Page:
Melissa Weber is marveling at the architectural details and acoustics-conscious stage set-up at the Little Gem Saloon’s Ramp Room on the historic 400 block of North Rampart Street. As is often the case here, the stage is dark, the room is empty and the sounds of tipsy tourists emanate from downstairs. Weber hopes to change that.
On September 12, vibraphonist Warren Wolf kicks off Weber’s Gem Sessions, a monthly modern-jazz series presenting some of the genre’s most acclaimed artists to a city where opportunities to see such music are limited. She believes New Orleans has the potential to cultivate a richer modern-jazz scene.
“There’s an incredible difference since the late ’90s,” says pianist Jesse McBride, who has taught some of the best young modern-jazz talent in the city. Still, he says, gigs seem to be declining. “It’s hard to work as a jazz musician in the city that built the music we call jazz.”
Bassist Jasen Weaver agrees. His band, The Session, is arguably one of the most exciting young modern-jazz groups in New Orleans today, but he says “securing a successful amount of gigs” is a constant challenge. “I know several bands in town that have great original material but the gigs are spotty,” says Weaver. “The most common question I get from visiting musicians is, ‘Where can I go hear modern jazz?’ That’s sort of a problem. There’s no definitive place for it.”
Snug Harbor’s Jason Patterson admits the landscape has changed, observing that his club survived when others didn’t in part because of the financial advantage its restaurant afforded. “We were well into the ’80s and ’90s before we started making money on music,” he says.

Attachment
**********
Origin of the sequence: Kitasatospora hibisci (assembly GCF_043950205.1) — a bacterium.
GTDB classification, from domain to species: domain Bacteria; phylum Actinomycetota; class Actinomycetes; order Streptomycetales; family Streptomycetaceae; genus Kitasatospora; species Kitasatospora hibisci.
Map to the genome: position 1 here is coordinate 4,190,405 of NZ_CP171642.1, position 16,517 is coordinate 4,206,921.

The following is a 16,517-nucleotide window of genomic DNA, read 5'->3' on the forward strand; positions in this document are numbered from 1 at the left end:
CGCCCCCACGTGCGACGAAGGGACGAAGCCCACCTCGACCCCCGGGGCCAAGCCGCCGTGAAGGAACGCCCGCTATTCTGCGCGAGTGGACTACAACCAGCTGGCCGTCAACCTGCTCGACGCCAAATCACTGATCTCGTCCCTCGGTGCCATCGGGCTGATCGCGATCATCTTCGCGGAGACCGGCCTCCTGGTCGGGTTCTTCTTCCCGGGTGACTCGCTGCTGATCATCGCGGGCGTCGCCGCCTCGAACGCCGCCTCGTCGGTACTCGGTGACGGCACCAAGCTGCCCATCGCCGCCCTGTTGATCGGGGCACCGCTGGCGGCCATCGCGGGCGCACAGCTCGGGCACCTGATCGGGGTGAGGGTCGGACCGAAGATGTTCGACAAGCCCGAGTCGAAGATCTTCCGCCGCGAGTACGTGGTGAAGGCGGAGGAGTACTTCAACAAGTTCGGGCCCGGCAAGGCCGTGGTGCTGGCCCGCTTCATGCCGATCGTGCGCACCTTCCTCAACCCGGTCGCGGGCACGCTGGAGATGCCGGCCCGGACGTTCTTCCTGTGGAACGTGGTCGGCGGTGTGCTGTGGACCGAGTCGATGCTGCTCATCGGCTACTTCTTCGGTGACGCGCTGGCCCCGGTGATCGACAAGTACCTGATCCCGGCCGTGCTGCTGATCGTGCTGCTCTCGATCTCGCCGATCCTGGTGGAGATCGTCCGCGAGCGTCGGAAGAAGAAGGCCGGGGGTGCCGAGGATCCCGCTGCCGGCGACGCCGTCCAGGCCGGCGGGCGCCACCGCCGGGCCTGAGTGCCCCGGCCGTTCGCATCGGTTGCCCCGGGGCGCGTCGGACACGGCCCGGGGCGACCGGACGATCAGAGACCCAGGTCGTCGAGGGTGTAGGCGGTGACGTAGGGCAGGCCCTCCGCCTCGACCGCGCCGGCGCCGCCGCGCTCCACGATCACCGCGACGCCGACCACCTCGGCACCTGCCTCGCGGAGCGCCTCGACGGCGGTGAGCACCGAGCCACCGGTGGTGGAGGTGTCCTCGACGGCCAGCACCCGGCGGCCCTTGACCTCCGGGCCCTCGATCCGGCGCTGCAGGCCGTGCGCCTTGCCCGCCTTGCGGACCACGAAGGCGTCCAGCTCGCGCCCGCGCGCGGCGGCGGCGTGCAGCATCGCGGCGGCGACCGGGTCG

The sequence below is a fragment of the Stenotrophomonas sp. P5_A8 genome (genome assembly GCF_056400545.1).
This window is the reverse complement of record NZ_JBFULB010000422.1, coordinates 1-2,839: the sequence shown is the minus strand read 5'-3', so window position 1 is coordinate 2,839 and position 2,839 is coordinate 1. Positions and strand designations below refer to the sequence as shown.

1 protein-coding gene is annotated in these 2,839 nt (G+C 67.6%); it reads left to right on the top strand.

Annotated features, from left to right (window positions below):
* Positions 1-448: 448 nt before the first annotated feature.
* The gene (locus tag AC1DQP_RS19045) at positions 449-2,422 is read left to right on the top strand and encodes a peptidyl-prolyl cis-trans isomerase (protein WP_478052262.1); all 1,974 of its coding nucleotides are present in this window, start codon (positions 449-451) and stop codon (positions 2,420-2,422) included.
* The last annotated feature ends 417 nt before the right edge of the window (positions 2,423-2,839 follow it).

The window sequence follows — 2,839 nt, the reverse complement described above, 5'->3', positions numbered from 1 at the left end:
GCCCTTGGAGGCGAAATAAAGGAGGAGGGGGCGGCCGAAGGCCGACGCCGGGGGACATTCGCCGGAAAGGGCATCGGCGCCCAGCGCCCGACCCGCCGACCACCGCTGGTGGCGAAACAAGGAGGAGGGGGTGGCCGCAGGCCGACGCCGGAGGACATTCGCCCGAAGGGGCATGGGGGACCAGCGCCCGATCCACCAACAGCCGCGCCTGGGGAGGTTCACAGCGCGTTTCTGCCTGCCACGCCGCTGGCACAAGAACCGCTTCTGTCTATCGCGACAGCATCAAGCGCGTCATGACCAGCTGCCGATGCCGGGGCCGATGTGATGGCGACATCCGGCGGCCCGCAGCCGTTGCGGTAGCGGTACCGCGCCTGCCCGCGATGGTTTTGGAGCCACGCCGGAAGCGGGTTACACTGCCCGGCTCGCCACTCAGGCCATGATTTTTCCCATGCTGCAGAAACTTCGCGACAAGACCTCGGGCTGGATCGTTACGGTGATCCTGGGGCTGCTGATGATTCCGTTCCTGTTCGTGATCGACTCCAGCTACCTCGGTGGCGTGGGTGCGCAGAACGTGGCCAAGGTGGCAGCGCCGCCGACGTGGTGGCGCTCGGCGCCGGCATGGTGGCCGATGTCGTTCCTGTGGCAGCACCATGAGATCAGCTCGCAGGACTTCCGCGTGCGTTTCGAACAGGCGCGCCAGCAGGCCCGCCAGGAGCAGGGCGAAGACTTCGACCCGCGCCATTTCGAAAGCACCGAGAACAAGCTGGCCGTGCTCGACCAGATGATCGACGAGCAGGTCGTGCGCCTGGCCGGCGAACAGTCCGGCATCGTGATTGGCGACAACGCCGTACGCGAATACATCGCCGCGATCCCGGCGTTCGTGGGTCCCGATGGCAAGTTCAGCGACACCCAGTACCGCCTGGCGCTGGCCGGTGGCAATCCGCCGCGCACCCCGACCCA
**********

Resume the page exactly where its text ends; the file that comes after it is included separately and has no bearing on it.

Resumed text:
Irvin Mayfield and his Staff Director Stephanie Mayne program a variety of local modern jazz, and they agree that “the more [music clubs] there are, the more people come.” But presenting this music can be financially risky.
“They would consistently underperform as far as ticket sales, despite our best promotional efforts,” explains former Tipitina’s Uptown talent buyer Lindsay Adler. She believes part of the problem is that although New Orleans is “heralded as a jazz town” that “doesn’t seem to apply to any genre other than traditional jazz.”
Jeff Albert’s Open Ears series tends to feature more avant-garde styles than what Weber is presenting, but its staple artists—Brad Walker, James Singleton, Rex Gregory, Helen Gillet—consistently compose some of the city’s best new music. And Albert frequently books creative improvising musicians from Chicago, all of whom he presents for donation-based cover charge.
“It would be great to have more places to play,” says McBride, “but you have to be creative and relentless. That’s part of being an artist.”
MORE: read about the Gem Sessions’ featured modern jazz guest for the September 12 series kick-off, Warren Wolf here.